Stuart O'Sullivan is a New York-based photographer exhibiting a series of work, entitled 'Unseen Moves', in Cape Town for the first time. The series consists of 24 black and white works which look at the human body. O'Sullivan says his work explores "the human body as a fragile vessel". Looking at the journey of life, it is entirely outside of his control, he is both witness and participant.

Wednesday February 2 - Monday February 28

Mark Coetzee Fine Art Cabinet, 120 Bree Street, Cape Town
Tel: (021) 4241667 / 4236708
Fax: (021) 423-6709


Detail of a Derek Bauer cartoon from the 80's

The Art of Cartoons and Caricatures at the Michaelis Collection

This exhibition presents an overview of this art-form both here and in Europe. It includes over 200 works by cartoonists, caricaturists and artists, with some works on loan from the National Gallery. Cartoonists and satirists have arguably reached greater audiences with their social commentary than many of our traditionally esteemed and established artists. South Africa has been called a "cartoonist's paradise" because of its unique social and political problems, and in this spirit, the commentary of Boonzaier, Tony Grogan, Fred Mouton and other well known cartoonists is included. The exhibition pays tribute to those who have entertained and enlightened us over the years with their perceptive and amusing visual commentary.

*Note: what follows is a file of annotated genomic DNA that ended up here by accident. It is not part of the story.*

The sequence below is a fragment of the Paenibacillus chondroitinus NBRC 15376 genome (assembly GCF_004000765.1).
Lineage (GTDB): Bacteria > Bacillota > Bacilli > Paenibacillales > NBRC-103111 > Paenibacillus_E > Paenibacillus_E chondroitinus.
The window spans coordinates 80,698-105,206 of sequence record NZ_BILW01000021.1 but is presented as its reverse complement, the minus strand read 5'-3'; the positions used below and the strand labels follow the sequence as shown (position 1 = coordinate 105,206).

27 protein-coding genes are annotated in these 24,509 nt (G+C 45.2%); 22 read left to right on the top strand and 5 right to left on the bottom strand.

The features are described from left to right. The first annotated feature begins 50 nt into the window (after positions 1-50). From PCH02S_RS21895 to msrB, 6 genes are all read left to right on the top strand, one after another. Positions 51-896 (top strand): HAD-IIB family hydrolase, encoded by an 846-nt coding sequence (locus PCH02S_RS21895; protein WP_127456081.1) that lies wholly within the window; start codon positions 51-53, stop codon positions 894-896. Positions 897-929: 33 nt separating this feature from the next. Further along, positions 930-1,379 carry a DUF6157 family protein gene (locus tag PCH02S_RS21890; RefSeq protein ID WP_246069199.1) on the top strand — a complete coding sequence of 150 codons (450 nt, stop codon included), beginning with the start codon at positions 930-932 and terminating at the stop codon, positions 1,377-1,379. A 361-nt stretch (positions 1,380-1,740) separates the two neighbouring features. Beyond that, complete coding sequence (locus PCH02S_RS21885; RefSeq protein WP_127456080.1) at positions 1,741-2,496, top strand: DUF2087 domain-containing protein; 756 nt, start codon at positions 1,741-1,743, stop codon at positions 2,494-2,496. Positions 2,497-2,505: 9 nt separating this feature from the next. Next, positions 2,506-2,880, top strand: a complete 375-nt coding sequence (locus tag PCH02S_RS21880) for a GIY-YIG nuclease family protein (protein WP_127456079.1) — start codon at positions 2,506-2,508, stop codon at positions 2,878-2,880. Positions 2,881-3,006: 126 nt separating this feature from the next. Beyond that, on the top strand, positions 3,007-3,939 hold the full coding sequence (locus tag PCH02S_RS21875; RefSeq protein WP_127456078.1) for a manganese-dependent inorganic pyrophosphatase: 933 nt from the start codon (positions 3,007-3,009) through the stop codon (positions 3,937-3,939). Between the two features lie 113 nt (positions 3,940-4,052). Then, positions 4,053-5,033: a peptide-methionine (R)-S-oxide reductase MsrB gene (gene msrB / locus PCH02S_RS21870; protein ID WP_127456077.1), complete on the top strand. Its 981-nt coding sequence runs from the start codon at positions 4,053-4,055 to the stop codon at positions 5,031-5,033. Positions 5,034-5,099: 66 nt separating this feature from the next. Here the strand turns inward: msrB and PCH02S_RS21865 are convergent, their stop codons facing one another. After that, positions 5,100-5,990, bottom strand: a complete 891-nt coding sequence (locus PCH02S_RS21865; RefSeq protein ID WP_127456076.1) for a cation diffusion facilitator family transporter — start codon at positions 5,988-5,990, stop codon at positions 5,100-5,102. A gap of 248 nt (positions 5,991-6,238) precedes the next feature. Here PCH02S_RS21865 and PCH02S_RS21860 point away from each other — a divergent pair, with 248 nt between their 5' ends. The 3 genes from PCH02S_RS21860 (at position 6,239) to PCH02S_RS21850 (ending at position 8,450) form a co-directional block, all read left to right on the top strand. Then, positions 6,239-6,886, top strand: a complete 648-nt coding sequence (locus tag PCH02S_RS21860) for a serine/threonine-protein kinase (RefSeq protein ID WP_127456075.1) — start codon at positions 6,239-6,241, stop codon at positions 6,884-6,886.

November 12 - March 2000

Old Townhouse, Greenmarket Square
Tel: 424-6367

Henry Moore

This bronze female torso by British master Henry Moore is one of the artworks on sale


'Fabulous Three Day Sale' at the Goodman Gallery

Bargain hunters alert! For three days only, the Goodman will be hosting one of their truly fabulous sales, featuring old and new South African beadwork, as well as selected local and international contemporary art. Even if your pockets are bare, or your credit card has taken a beating, it's worth popping in, if only for eye-candy.

Gallery hours are extended for the sale:

Friday February 25: 9.30 a.m. - 5.30 p.m.
Saturday February 26: 9.30 a.m. - 5.00 p.m.
Sunday February 27: 10.00 a.m. - 4.00 p.m.

'International Collaborations: Artists Proof Studio and Friends' at the Gencor Gallery, RAU